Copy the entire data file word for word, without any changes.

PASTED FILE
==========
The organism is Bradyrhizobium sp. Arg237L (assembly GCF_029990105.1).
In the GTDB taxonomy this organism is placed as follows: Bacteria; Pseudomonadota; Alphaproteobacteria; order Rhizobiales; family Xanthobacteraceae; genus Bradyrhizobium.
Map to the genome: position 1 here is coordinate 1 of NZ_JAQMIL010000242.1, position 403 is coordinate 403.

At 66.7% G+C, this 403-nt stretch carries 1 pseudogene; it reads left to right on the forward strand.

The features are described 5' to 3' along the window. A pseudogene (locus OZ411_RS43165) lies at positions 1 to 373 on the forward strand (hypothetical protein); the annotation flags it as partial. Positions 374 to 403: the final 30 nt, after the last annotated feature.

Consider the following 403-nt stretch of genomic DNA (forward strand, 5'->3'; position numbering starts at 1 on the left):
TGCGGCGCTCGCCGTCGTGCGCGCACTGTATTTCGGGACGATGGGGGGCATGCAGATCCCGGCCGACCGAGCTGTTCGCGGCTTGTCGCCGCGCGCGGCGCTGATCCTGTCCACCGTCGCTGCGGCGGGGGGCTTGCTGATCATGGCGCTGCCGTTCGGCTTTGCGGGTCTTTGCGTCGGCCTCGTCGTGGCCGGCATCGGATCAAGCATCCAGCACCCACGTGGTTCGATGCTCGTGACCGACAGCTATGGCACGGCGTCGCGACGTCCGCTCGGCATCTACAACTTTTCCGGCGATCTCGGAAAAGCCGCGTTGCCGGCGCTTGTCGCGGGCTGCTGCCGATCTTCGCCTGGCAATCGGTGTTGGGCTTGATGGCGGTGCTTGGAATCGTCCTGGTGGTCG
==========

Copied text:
The organism is Bradyrhizobium sp. Arg237L (assembly GCF_029990105.1).
In the GTDB taxonomy this organism is placed as follows: Bacteria; Pseudomonadota; Alphaproteobacteria; order Rhizobiales; family Xanthobacteraceae; genus Bradyrhizobium.
Map to the genome: position 1 here is coordinate 1 of NZ_JAQMIL010000242.1, position 403 is coordinate 403.

At 66.7% G+C, this 403-nt stretch carries 1 pseudogene; it reads left to right on the forward strand.

The features are described 5' to 3' along the window. A pseudogene (locus OZ411_RS43165) lies at positions 1 to 373 on the forward strand (hypothetical protein); the annotation flags it as partial. Positions 374 to 403: the final 30 nt, after the last annotated feature.

Consider the following 403-nt stretch of genomic DNA (forward strand, 5'->3'; position numbering starts at 1 on the left):
TGCGGCGCTCGCCGTCGTGCGCGCACTGTATTTCGGGACGATGGGGGGCATGCAGATCCCGGCCGACCGAGCTGTTCGCGGCTTGTCGCCGCGCGCGGCGCTGATCCTGTCCACCGTCGCTGCGGCGGGGGGCTTGCTGATCATGGCGCTGCCGTTCGGCTTTGCGGGTCTTTGCGTCGGCCTCGTCGTGGCCGGCATCGGATCAAGCATCCAGCACCCACGTGGTTCGATGCTCGTGACCGACAGCTATGGCACGGCGTCGCGACGTCCGCTCGGCATCTACAACTTTTCCGGCGATCTCGGAAAAGCCGCGTTGCCGGCGCTTGTCGCGGGCTGCTGCCGATCTTCGCCTGGCAATCGGTGTTGGGCTTGATGGCGGTGCTTGGAATCGTCCTGGTGGTCG